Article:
sti·​fle | \ ˈstī-fəl How to pronounce stifle (audio) \
stifled; stifling\ ˈstī-​f(ə-​)liŋ How to pronounce stifle (audio) \

Definition of stifle

 (Entry 1 of 2)

transitive verb

1a : to withhold from circulation or expression stifled our anger
b : to cut off (the voice, the breath, etc.)
2a(1) : muffle
(2) : smother
b : to kill by depriving of oxygen : suffocate

intransitive verb

: to be or become unable to breathe easily stifling in the heat



Definition of stifle (Entry 2 of 2)

: the joint next above the hock in the hind leg of a quadruped (such as a horse or dog) corresponding to the human knee — see horse illustration

Other Words from stifle


stifler \ ˈstī-​f(ə-​)lər How to pronounce stifle (audio) \ noun
stiflingly \ ˈstī-​f(ə-​)liŋ-​lē How to pronounce stifle (audio) \ adverb

Synonyms for stifle

Synonyms: Verb

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Examples of stifle in a Sentence

Verb trying to stifle a cry I had to stifle the desire to yell “Stop!”. Students at the school are stifled by the pressure to score high on tests. Too many regulations stifle innovation. something that stifles the growth of the plant I wish we could go outside instead of stifling in this tiny room. He was almost stifled by the smoke. See More
Recent Examples on the Web: Verb Holloway wrote that tobacco companies handed out free cigarettes in Black housing projects and even donated to civil rights organizations in order to stifle criticism from within the Black community. Grayson Quay, The Week, 2 May 2022 The combination of the law’s intentional vagueness and severity is meant to stifle criticism of the Russian invasion. Stanislav Budnitsky, The Conversation, 19 Apr. 2022 Human rights groups and some governments have cited concern over China’s mass detention of ethnic Uyghurs in the northwestern region of Xinjiang and its efforts to stifle criticism in Hong Kong. Kim Mackrael, WSJ, 9 Dec. 2021 Anger and anxiety over the Shanghai lockdown, now in its fourth week, has posed a rare challenge for China’s powerful propaganda apparatus, which is central to the Communist Party’s ability to stifle dissent. New York Times, 27 Apr. 2022 The move to outlaw Navalny's movement is part of a sweeping and unprecedented crackdown under Putin to stifle dissent that has intensified in recent months. Patrick Reevell, ABC News, 9 June 2021 Those big mounds of mulch, all over the yard, will stifle the roots and make life oh so hard. Paul Cappiello, The Courier-Journal, 15 Apr. 2022 That's because everything Xi has implemented at home has been to stifle free thought, not unleash it. Ian Johnson, CNN, 9 Mar. 2022 In recent years, governments in India, Myanmar, Ethiopia and elsewhere have used internet blackouts to stifle pockets of dissent. New York Times, 23 Oct. 2021 Recent Examples on the Web: Noun Even in a country that is known to stifle dissent, hundreds of demonstrators came out in St. Petersburg on Thursday, at great personal risk, to protest Putin’s invasion. Philip Klein, National Review, 25 Feb. 2022 And the pressure to stifle outbreaks can make officials overzealous, prioritizing adherence to the rules no matter the cost. Chris Buckley,, 30 Jan. 2022 And the pressure to stifle outbreaks can make officials overzealous, prioritizing adherence to the rules no matter the cost. New York Times, 30 Jan. 2022 But Commissioner Kelly Moden said granny flats have too much potential to help solve the local housing shortage for the city to potentially stifle construction. David Garrick, San Diego Union-Tribune, 22 Dec. 2021 The principles are a response to concerns raised by app developers and lawmakers, who say app stores run by Apple Inc. and others take an unfairly large cut of digital revenues and stifle competition. Ryan Tracy, WSJ, 9 Feb. 2022 His dramatic 11-yard sack earlier in the fourth quarter helped stifle a drive by Batavia (10-1). Jeff Vorva,, 6 Nov. 2021 Critics said that change aimed to stifle shareholders’ voices. Washington Post, 4 Nov. 2021 Red Lines offers vivid examples from around the world indicating the many ways governments, religious authorities, economic interests and others conspire to stifle dissent and silence cartoonists. Rob Salkowitz, Forbes, 7 Sep. 2021 See More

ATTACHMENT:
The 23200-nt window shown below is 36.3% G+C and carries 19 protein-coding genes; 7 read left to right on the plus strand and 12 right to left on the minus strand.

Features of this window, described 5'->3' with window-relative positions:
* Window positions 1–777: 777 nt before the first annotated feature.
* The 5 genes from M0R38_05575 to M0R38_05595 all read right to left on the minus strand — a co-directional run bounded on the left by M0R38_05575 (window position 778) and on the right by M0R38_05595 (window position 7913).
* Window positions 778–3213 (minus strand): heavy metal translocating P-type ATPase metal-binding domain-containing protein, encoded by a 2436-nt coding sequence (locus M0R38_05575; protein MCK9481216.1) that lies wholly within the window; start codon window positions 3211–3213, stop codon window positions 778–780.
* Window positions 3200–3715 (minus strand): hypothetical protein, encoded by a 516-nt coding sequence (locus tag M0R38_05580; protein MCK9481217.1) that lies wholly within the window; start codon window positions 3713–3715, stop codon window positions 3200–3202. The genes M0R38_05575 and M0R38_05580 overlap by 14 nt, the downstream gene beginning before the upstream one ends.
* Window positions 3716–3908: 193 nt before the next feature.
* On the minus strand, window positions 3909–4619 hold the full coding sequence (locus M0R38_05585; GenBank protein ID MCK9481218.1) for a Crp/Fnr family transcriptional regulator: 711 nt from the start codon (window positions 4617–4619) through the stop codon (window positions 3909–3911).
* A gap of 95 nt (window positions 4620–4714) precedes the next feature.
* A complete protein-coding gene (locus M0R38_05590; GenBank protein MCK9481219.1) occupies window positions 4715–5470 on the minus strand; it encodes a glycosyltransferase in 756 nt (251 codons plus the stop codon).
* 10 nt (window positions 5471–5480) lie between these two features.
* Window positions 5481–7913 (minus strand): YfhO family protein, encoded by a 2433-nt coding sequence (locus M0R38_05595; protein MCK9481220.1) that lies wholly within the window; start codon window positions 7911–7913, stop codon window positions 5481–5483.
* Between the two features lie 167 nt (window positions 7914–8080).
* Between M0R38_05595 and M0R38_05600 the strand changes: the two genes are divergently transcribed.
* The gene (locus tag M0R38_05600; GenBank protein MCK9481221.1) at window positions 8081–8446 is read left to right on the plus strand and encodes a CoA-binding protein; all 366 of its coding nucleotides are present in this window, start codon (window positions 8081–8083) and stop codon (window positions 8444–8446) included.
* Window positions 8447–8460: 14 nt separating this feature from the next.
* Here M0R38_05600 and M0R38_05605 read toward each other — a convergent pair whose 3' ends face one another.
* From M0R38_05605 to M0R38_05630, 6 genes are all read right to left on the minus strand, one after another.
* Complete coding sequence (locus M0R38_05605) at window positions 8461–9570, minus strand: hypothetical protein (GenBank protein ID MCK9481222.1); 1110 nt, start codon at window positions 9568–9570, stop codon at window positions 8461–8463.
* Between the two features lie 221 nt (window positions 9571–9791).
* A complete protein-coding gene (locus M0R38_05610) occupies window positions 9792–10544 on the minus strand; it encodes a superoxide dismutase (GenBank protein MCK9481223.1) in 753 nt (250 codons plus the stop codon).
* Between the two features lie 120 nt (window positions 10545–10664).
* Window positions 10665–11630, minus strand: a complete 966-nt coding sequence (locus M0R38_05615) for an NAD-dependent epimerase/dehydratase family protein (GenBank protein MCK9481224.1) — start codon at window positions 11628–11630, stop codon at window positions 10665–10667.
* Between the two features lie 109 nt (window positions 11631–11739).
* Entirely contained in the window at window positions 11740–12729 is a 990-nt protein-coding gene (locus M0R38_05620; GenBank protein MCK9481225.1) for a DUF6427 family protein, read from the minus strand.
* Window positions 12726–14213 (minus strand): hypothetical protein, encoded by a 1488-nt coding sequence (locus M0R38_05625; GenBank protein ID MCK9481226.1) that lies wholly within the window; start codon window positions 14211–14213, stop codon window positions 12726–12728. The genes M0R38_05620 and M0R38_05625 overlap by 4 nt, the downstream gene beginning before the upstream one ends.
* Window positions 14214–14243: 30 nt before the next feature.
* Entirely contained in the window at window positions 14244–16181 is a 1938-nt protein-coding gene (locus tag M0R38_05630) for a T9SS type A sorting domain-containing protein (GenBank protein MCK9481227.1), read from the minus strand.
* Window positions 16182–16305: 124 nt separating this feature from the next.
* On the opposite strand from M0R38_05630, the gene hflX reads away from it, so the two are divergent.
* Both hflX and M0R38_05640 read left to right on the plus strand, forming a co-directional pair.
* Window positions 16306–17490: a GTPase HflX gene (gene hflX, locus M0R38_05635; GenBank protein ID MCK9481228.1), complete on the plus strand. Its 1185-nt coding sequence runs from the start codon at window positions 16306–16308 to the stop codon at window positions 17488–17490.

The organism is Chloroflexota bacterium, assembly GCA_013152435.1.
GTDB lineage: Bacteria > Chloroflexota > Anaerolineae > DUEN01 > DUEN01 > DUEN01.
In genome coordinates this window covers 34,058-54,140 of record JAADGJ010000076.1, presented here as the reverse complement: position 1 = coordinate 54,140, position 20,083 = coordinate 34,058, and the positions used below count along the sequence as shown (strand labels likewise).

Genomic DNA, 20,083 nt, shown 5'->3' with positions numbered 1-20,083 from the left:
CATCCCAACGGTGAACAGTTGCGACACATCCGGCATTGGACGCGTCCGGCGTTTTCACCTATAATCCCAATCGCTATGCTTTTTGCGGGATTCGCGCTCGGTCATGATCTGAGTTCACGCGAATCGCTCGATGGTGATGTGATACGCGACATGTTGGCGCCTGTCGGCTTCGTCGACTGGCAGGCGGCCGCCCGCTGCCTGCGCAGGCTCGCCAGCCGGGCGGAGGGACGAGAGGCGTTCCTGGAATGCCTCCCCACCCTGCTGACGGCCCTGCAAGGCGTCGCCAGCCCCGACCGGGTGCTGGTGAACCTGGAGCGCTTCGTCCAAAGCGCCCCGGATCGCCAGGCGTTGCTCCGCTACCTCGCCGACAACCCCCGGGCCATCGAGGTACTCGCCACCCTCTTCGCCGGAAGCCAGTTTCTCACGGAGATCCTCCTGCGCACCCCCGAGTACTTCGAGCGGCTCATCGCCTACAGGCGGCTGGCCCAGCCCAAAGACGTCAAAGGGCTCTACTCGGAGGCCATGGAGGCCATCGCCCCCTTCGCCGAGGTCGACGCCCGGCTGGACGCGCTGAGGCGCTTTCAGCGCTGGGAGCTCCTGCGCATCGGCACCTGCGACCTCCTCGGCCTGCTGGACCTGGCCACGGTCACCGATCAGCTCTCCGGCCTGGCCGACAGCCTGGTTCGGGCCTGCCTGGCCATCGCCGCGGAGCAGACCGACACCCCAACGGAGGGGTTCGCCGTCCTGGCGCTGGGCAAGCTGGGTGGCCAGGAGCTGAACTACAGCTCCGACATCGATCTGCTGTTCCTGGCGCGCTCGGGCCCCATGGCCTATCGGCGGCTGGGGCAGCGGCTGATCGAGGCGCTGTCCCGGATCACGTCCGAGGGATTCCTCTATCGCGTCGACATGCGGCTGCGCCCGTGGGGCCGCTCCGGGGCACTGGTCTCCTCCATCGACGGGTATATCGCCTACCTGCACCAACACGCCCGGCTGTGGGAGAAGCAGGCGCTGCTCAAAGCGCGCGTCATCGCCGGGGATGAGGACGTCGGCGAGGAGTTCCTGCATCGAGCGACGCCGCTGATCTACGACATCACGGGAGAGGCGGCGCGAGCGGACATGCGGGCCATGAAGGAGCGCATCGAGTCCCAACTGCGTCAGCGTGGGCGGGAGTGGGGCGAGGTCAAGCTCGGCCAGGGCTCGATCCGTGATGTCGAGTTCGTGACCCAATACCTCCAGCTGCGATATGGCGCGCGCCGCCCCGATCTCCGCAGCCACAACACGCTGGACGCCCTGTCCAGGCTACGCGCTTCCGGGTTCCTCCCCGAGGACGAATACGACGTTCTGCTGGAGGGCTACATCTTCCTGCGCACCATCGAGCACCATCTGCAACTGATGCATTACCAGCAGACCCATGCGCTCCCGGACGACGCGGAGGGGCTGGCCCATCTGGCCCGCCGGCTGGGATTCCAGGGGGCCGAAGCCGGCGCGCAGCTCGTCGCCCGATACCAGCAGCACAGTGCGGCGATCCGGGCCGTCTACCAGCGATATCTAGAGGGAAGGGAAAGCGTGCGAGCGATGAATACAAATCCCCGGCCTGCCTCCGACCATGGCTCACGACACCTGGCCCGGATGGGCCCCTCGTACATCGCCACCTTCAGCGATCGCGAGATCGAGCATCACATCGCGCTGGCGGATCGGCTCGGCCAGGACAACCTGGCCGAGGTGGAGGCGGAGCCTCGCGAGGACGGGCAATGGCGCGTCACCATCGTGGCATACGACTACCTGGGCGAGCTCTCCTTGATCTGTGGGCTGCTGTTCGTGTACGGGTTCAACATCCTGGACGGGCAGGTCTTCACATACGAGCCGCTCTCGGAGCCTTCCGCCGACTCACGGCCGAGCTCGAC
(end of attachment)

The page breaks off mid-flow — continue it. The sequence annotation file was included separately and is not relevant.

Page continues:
These example sentences are selected automatically from various online news sources to reflect current usage of the word 'stifle.' Views expressed in the examples do not represent the opinion of Merriam-Webster or its editors. Send us feedback.

First Known Use of stifle


1513, in the meaning defined at transitive sense 2b


14th century, in the meaning defined above

History and Etymology for stifle


alteration of Middle English stuflen


Middle English

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Time Traveler for stifle

Time Traveler

The first known use of stifle was in the 14th century

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Dictionary Entries Near stifle

stiff upper lip


stifle bone

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Statistics for stifle

Last Updated

15 May 2022

Cite this Entry

“Stifle.” Dictionary, Merriam-Webster, Accessed 21 May. 2022.

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More Definitions for stifle


sti·​fle | \ ˈstī-fəl How to pronounce stifle (audio) \
stifled; stifling

Kids Definition of stifle

1 : to cause or have difficulty in breathing The room was hot and stifling.
2 : to keep in check by effort I had to stifle a laugh.


sti·​fle | \ ˈstī-fəl How to pronounce stifle (audio) \

Medical Definition of stifle

: the joint next above the hock in the hind leg of a quadruped (as a horse) corresponding to the knee in humans

More from Merriam-Webster on stifle

Nglish: Translation of stifle for Spanish Speakers

Britannica English: Translation of stifle for Arabic Speakers


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